Where the Z Stands for Zionism
The latest entry in zombie cinema is a far cry from the subversive social commentary that have littered the genre.
Ever since George Romero popularised zombies in his landmark 1968 film, Night of the Living Dead, the undead have been a durable symbol in the cinematic imagination. As many critics have observed since the movie’s initial shock subsided, he had much more on his mind than brain-eating ghouls.
Romero’s ultra-low budget vision of the dead rising from their graves to feast on the living played on America’s still unfolding nightmare in Vietnam, and the traumatic violence of domestic racial and social unrest. In his subsequent films, the zombie apocalypse was a means for social commentary (on consumerism in Dawn of the Dead, militarism in Day of the Dead and Bush-era economic injustice in Land of the Dead.) The zombies increasingly represented the growing ranks of the dispossessed. Human society was revealed to be the true monster.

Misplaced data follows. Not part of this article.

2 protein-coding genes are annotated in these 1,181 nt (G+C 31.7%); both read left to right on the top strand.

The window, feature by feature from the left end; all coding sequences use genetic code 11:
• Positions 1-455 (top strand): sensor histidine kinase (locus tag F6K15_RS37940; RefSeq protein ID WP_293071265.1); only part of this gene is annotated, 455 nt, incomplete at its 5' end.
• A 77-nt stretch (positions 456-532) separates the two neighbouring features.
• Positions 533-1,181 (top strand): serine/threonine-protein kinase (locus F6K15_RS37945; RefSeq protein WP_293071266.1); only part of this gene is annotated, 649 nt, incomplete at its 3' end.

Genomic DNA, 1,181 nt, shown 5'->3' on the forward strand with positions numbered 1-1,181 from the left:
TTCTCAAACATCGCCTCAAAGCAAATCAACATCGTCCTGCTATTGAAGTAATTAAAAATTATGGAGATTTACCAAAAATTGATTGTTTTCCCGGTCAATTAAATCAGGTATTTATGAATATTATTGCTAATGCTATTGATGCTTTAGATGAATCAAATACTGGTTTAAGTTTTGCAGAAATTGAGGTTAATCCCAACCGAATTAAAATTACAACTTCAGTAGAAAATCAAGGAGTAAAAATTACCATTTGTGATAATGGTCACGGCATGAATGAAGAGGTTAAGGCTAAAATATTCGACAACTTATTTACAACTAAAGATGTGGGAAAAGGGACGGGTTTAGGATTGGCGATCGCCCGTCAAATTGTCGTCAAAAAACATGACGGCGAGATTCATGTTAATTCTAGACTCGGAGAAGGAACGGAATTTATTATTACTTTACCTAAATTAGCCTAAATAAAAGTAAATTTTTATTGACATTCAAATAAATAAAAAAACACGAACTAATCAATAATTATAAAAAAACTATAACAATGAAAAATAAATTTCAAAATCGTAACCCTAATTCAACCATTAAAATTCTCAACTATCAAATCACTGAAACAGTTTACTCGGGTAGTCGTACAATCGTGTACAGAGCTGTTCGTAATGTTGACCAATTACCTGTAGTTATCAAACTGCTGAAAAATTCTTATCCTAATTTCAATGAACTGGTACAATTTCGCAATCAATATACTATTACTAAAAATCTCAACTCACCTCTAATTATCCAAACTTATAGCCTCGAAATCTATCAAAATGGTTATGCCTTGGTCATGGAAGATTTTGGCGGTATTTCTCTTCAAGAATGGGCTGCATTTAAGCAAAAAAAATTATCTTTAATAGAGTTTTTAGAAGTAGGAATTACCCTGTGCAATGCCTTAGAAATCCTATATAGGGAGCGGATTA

World War Z, produced by star Brad Pitt and directed by Mark Forster, is the latest entry in zombie cinema and it’s a far cry from Romero’s subversive social commentary. Instead, this overstuffed opus is haunted by the events of 9/11, and its prescriptions are depressingly familiar. The film’s bloated budget, reactionary politics and scattered narrative logic are an uncanny mirror of our own expensive and irrational War on Terror.
Based on the popular novel by Max Brooks, World War Z is about a sudden zombie pandemic that threatens human civilisation. It follows Brad Pitt’s character Gerry, a weary UN investigator, on a global hunt to discover the cause of the zombie epidemic and find a cure.
Where Romero used the perceived brainlessness of the zombie genre to stage a left wing critique of society, the zombies in World War Z are deployed to stoke our worst fears of global terrorism. This is made explicit in two of the film’s set pieces, a harrowing early scene in Philadelphia that evokes the 9/11 attack on the World Trade Centre (as Spielberg’s War of the Worlds did before it) and a later sequence on an airplane which references the doomed Flight 93.